A critic of Guido's blog on Python's lambda

Antoon Pardon apardon at forel.vub.ac.be
Tue May 9 10:15:19 CEST 2006


Op 2006-05-09, Pisin Bootvong schreef <joesb.coe9 at gmail.com>:
>
> Joe Marshall wrote:
>> Alex Martelli wrote:
>> Most languages allow `unnamed numbers'.  The `VAT_MULTIPLIER' argument
>> is a
>> strawman.  Would you want to have to use a special syntax to name the
>> increment
>> in loop?
>>
>>  defnumber zero 0
>>  defnumber one { successor (zero); }
>>
>>  for (int i = zero; i < limit; i += one) { ...}
>>
>> If you language allows unnamed integers, unnamed strings, unnamed
>> characters, unnamed arrays or aggregates, unnamed floats, unnamed
>> expressions, unnamed statements, unnamed argument lists, etc.  why
>> *require* a name for trivial functions?
>> Wouldn't all the other constructs benefit by having a required name as
>> well?
>>
>
> Is this a Slippery Slope fallacious argument?
> (http://c2.com/cgi/wiki?SlipperySlope)

No it is not.

> "if python required you to name every function then soon it will
> require you to name every number, every string, every immediate result,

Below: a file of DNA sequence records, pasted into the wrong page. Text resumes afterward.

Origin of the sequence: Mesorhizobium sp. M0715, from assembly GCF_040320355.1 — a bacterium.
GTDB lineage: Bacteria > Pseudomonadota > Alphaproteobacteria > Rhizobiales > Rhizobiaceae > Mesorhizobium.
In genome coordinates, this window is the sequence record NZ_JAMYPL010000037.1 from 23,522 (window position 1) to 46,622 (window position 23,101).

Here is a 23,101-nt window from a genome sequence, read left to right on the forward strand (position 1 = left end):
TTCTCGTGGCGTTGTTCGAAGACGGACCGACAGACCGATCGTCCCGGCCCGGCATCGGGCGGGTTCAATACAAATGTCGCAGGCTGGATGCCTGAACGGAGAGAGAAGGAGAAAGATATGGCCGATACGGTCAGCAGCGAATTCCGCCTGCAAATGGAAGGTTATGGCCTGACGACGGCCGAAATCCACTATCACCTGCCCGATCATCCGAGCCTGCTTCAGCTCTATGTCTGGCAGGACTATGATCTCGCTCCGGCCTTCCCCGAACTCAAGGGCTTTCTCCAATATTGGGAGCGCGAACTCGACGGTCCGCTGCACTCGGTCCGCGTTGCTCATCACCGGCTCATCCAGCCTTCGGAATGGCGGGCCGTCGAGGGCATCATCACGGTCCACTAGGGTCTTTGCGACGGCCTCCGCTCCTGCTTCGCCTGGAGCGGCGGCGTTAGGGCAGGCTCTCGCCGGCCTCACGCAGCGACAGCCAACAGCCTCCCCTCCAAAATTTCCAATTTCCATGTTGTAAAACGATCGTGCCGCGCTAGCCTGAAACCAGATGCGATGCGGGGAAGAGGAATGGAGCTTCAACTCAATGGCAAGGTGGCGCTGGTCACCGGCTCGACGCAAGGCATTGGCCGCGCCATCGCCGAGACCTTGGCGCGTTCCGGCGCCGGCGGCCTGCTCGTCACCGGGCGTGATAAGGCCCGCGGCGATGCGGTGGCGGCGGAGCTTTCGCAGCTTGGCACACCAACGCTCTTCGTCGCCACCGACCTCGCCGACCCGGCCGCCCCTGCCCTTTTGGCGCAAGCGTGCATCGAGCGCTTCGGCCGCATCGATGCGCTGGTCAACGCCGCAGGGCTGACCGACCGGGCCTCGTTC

> etc. And we know that is bad. Therefore requiring you to name your
> function is bad!!!! So Python is bad!!!!"

I think this is a strawman. IMO requiring to name a function can
make things cumbersome.

I don't suppose anyone thinks the following is good practice.

one = 1.
lst.append(one)


Yet this practice is forced upon you in a number of cases when
you require functions to be named. Look at the following:

def incr_cnt_by_one(obj):
  obj.cnt += 1

treat_all(lst, incr_cnt_by_one)

So the question I have is: Why is requiring me to give this function
a name considered a good thing, when it leads to a situation that
is considered bad practice in case of a number.

-- 
Antoon Pardon



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